Chapter 15 of Wlliott O’Donnel’s 1912 book Werwolves covers lycanthropy in Norway and Sweden. In his characteristic manner, O’Donnell opens with some bold and completely unsourced statements:
As in Denmark, werwolves were once so numerous in Norway and Sweden, that these countries naturally came to be regarded as the true home of lycanthropy. With the advent of the tourist, however, and the consequent springing up of fresh villages, together with the gradual increase of native population, Norway and Sweden have slowly undergone a metamorphosis, with the result that it is now only in the most remote districts, such as the northern portion of the Kiolen Mountains and the borders of Lapland, that werwolves are to be found.
He then returns to the concepts introduced earlier on in the book of “lycanthropous rivers” and “lycanthropous shrubs and flowers” that have the property to turn people into werewolves:
As far as I can gather, a Norwegian or Swedish peasant, when he wishes to become a werwolf, kneels by the side of a lycanthropous stream at midnight, having chosen a night when the moon is in the full, and incants some such words as these:—
“‘Tis night! ’tis night! and the moon shines white
Over pine and snow-capped hill;
The shadows stray through burn and brae
And dance in the sparkling rill.
“‘Tis night! ’tis night! and the devil’s light
Casts glimmering beams around.
The maras dance, the nisses prance
On the flower-enamelled ground.
“‘Tis night! ’tis night! and the werwolf’s might
Makes man and nature shiver.
Yet its fierce grey head and stealthy tread
Are nought to thee, oh river!
River, river, river.
“Oh water strong, that swirls along,
I prithee a werwolf make me.
Of all things dear, my soul, I swear,
In death shall not forsake thee.”
The supplicant then strikes the banks of the river three times with his forehead; then dips his head into the river thrice, at each dip gulping down a mouthful of the water. This concludes the ceremony—he has become a werwolf, and twenty-four hours later will undergo the first metamorphosis.
I strongly suspect that this alleged tradition is O’Donnell’s invention, although if so, he at least deserves credit for prefiguring what would become a major part of Hollywood werewolf lore: the full moon transformation.
He goes on to describe lycanthropous water in more detail, saying that it possesses a “lurid sparkle” and a faint odour “comparable with nothing”, and also makes a noise as it rushes along that “closely resembles the muttering and whispering of human voices” (in the day, at least; during the night it “sometimes utters piercing screams, and howls and groans”). As dubious as his scholarship may be, O’Donnell at least shows a flair for the weird.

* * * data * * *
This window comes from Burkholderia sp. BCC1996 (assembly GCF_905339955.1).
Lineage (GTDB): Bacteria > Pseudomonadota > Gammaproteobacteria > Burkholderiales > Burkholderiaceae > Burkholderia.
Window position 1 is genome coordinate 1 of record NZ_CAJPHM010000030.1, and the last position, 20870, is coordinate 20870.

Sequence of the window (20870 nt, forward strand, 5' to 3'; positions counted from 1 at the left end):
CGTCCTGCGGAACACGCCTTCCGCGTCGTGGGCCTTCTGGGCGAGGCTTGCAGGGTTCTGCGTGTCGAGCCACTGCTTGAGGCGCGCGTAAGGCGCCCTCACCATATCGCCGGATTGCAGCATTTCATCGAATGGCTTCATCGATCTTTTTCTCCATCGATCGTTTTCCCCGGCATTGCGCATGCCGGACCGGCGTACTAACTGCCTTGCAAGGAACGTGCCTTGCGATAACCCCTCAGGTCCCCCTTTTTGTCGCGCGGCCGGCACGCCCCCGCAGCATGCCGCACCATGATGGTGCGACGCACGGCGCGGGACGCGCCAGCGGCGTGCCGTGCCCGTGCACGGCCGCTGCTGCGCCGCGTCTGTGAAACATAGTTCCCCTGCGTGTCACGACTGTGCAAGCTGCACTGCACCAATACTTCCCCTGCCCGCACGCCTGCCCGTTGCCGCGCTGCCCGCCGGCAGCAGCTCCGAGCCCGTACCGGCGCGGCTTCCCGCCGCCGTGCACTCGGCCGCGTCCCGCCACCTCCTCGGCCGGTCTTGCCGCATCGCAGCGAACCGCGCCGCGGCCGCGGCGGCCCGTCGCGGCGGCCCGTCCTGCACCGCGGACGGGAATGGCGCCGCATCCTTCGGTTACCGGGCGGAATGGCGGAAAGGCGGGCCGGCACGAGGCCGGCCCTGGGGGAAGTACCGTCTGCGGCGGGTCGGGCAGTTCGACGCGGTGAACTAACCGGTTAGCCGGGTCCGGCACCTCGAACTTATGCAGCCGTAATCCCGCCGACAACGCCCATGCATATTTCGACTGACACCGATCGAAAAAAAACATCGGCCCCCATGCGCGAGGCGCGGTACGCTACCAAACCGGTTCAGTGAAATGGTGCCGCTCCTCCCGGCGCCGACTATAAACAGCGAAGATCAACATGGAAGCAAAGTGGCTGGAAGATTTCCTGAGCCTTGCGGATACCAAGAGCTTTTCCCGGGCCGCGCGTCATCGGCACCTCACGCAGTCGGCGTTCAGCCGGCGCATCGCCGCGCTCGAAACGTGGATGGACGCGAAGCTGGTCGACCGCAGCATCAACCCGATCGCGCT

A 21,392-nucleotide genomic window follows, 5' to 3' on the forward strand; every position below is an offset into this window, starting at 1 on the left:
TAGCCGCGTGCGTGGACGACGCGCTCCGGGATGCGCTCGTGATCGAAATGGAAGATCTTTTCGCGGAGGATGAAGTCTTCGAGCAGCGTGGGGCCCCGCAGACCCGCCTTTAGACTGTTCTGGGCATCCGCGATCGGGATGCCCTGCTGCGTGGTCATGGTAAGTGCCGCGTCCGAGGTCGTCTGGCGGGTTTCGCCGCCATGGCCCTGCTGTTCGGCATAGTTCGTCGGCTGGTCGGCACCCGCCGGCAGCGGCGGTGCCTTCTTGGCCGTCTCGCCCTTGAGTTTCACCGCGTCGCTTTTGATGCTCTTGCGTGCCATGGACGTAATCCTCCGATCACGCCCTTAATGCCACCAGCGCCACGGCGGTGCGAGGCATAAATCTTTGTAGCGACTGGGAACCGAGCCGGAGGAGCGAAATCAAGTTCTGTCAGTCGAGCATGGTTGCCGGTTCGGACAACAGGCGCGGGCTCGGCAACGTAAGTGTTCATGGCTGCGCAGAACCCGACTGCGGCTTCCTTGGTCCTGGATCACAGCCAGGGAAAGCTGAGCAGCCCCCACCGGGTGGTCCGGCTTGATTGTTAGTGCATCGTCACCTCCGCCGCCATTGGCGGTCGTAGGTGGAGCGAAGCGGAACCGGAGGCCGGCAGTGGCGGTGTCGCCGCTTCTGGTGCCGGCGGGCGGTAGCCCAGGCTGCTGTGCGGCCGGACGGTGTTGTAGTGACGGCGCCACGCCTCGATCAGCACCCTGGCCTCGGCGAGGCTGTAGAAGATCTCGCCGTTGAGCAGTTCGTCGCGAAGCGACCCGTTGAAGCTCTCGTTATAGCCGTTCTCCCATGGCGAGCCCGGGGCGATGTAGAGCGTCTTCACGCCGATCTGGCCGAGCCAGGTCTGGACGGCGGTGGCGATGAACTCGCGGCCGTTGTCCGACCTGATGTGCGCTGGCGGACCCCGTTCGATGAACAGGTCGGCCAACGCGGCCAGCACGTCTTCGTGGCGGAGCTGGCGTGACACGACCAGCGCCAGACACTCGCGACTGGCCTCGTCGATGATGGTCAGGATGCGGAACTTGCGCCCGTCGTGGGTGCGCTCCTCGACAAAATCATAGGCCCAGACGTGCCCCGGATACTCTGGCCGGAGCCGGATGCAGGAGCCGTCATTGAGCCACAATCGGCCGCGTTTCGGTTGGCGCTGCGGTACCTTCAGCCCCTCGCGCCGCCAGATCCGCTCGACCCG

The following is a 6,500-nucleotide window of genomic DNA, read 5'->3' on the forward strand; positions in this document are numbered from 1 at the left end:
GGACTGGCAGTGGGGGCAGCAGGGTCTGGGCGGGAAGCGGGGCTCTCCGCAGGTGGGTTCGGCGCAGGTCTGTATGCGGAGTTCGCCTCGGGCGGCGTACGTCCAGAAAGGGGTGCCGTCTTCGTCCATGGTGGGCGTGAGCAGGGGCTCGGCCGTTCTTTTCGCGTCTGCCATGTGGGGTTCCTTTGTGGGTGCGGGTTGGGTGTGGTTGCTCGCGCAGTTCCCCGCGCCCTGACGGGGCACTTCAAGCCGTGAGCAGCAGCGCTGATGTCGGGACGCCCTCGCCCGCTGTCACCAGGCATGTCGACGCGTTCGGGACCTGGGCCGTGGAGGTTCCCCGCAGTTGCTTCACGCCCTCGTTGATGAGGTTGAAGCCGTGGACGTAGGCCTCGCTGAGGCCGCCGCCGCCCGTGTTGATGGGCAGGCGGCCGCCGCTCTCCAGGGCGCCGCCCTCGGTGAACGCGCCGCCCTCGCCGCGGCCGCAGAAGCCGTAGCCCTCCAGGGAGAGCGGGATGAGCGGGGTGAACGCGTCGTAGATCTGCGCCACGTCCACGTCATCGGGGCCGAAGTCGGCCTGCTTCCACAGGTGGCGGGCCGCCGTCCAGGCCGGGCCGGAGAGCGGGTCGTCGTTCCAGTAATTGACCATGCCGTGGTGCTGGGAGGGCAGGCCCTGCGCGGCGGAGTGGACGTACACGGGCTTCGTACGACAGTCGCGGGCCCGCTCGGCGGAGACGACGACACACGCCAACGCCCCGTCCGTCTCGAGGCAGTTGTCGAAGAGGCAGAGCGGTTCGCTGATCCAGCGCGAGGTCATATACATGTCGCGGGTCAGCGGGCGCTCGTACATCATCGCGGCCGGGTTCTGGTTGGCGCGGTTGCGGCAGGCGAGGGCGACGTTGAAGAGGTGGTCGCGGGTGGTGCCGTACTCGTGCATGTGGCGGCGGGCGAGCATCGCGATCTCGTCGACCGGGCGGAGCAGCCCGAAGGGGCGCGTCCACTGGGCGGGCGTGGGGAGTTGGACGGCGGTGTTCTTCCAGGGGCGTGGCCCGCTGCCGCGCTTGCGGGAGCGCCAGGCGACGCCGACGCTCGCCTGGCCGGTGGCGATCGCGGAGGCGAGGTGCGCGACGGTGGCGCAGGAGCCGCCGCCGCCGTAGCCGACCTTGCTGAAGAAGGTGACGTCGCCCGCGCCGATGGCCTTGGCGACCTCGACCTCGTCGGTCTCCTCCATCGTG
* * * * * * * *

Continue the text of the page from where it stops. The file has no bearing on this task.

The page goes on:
After this comes the topic of lycanthropous flowers. These, too, can be used as part of a rite to become a werewolf if plucked and worn on the night of a full moon. The next method of obtaining lycanthropy to be described is a magic ritual. This involves brewing a potion with such ingredients as mandrake, opium and parsley and praying to dark forces:
“I (here insert name) offer to thee, Great Spirit of the Unknown, this night (here insert date), my body and soul, on condition that thou grantest me, from this night to the hour of my death, the power of metamorphosing, nocturnally, into a wolf. I beg, I pray, I implore thee—thee, unparalleled Phantom of Darkness, to make me a werwolf—a werwolf!”—and striking the ground three times with his forehead, he gets up
If the rite is a success, then a phantom will appear and transform the supplicant into a werewolf:
Sometimes the phantom is indefinite—a cylindrical, luminous, pillar-like thing, about seven feet in height, having no discernible features; sometimes it assumes a definite shape, and appears either as a monstrous hooded figure with a death’s head, or as a sub-human, sub-animal type of Elemental.
O’Donnell then moves on to the topic of Vargamors, old women “who are closely allied to werewolves, and exercise complete control over all the wolves in the neighbourhood.” Vargamors, he tells us, can be found in certain Swedish forests, and he illustrates the subject with the tale of Liso of Soros. As it doesn’t actually mention werewolves, the story is outside the scope of this series; suffice to say that (like many of the allegedly true narratives shared by O’Donnell) it is suspiciously similar to a fairy tale in structure, and even has a moral in that the title character is punished for selfishly putting her own life above those of her children.
As an aside, I went looking for earlier volumes that mention Vargamors; the only examples that I could find were Benjamin Thorpe’s 1851 book Northern Mythology and Sabine Baring-Gould’s 1865 Book of Were-Wolves, the latter repeating a story included in the former.